How often do quarks annihilate?

Quarks bond frequently with quarks, and antiquarks bond frequently with antiquarks. So why do quarks not annihilate antiquarks extremely quickly?

More to the point, how much mass is lost in a body to quark annihilation for a given duration of time?

  • $\begingroup$ I don't understand what you mean with "how often"? Compared to what? In what situation? And what do you mean with them being known to bond "very often"? $\endgroup$ – ACuriousMind Nov 20 '15 at 23:19
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    $\begingroup$ What you are asking for is essentially the decay rate of the quark antiquark pair. A $\pi^0$ particle is a combination of $u\bar{u}$ and $d\bar{d}$ and decays in about $10^{-16}$s. $\endgroup$ – octonion Nov 20 '15 at 23:28
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    $\begingroup$ @octonion It is worth noting, however, that the $\rho$ meson has the same valence quark content as the $\pi^0$ and has a much shorter lifetime (on order of $10^{-24}$ seconds). Which may be the reason that the question is receiving downvote, Mason, it is founded on an untrue idea (that there is a characteristic time for this this behavior). The last sentence "More to the point, how much mass is lost in a body to quark annihilation for a given duration of time?" has a worse version of the same problem: it's not even clear what you think is going on that would give that meaning. $\endgroup$ – dmckee Nov 20 '15 at 23:42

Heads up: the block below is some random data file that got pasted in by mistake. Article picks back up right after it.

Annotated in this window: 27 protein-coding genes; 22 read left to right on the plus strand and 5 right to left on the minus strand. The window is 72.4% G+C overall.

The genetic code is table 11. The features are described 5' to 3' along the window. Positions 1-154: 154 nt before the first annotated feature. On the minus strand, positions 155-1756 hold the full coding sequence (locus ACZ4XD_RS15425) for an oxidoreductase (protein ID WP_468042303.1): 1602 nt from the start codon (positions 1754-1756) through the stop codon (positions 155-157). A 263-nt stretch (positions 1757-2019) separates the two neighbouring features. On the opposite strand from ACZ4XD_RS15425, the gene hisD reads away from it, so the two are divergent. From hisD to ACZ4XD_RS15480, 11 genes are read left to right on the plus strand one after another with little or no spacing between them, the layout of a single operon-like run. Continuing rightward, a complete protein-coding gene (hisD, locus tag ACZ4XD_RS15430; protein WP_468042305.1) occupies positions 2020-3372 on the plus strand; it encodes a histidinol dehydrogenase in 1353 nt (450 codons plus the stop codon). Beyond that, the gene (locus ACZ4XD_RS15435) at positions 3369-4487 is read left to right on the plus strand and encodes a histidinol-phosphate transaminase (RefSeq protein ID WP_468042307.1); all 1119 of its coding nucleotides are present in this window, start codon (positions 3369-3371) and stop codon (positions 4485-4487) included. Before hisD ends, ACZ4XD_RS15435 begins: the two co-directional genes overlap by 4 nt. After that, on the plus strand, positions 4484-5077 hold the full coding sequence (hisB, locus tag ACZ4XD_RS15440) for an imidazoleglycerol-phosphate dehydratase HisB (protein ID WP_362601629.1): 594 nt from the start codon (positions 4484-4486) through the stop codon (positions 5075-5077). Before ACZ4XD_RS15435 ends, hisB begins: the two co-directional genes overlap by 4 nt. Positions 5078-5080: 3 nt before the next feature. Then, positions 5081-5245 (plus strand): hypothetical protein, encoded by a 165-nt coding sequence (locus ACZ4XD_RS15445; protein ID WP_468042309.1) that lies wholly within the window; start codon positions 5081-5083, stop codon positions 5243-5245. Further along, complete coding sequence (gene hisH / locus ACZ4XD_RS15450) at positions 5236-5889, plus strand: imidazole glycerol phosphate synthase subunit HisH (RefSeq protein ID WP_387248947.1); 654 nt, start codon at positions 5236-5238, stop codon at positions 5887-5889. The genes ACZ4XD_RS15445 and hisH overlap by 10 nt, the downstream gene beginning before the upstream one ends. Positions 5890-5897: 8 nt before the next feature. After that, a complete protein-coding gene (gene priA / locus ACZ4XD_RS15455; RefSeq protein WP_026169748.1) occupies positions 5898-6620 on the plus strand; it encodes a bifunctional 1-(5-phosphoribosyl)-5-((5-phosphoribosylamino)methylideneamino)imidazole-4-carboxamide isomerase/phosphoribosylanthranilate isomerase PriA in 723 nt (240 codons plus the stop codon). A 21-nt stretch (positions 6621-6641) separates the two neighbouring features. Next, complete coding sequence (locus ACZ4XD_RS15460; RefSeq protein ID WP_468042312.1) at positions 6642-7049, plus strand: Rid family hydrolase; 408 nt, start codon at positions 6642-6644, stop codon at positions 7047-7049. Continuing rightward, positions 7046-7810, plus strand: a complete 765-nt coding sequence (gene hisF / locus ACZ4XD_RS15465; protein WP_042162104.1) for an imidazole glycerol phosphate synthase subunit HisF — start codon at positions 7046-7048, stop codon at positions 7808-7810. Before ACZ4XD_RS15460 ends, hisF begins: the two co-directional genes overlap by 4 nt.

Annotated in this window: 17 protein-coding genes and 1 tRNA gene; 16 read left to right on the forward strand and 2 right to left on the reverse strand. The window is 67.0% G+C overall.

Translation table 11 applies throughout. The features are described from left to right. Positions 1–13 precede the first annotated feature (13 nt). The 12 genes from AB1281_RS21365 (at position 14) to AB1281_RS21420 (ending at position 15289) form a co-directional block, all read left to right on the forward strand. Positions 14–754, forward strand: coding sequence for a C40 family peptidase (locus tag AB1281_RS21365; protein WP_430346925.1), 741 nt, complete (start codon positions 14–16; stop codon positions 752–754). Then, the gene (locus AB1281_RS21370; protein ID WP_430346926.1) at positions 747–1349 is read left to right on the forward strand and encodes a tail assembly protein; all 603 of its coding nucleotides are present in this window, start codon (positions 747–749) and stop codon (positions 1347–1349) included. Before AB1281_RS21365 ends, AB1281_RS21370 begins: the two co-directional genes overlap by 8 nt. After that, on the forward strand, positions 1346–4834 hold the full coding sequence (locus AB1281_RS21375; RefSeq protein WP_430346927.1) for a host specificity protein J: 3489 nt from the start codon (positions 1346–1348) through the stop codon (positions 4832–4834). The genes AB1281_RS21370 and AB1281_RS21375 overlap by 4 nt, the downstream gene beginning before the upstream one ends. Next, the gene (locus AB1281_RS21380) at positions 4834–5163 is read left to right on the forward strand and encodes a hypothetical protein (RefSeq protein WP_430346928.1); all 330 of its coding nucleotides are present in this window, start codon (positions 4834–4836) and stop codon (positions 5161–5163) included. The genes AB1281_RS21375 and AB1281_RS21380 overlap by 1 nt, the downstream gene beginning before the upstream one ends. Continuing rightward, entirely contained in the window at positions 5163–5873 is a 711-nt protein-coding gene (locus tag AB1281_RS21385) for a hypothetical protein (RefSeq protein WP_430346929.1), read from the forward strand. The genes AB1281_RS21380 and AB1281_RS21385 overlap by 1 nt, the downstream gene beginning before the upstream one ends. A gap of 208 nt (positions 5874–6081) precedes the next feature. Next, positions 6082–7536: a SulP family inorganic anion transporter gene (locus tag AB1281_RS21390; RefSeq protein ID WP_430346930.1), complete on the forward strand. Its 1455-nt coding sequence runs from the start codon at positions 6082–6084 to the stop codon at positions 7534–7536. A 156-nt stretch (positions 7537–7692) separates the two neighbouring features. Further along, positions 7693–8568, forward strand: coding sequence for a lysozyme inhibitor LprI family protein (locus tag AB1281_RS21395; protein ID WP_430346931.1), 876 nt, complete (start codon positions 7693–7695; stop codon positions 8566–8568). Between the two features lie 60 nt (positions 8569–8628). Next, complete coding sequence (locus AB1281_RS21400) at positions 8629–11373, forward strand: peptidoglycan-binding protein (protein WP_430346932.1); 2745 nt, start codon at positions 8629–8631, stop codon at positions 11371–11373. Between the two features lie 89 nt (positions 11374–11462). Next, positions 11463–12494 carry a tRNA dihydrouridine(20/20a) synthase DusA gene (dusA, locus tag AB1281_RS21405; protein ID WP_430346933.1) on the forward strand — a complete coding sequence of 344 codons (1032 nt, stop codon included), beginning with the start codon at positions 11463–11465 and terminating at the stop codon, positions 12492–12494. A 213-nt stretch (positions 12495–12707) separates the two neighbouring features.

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    $\begingroup$ I also don't understand why a naive but fair question needs to be downvoted. $\endgroup$ – octonion Nov 20 '15 at 23:52
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    $\begingroup$ As I said, the notion that there is a time scale for quark annihilation is erroneous. In each case that time scale is driven by two things: (a) the coupling constant of the allowed reactions (why the $\rho$ and $\pi^0$ are so different) and the relative wave-functions of the participants (why the $\pi^0$ and the $\pi^\pm$ are so different). Worse is the notion that there is a mass loss to these processes in ambient matter; this suggests that you've taken some pop-sci description far too seriously and then spent some time thinking hard about it when it won't stand up to that. $\endgroup$ – dmckee Nov 21 '15 at 0:19

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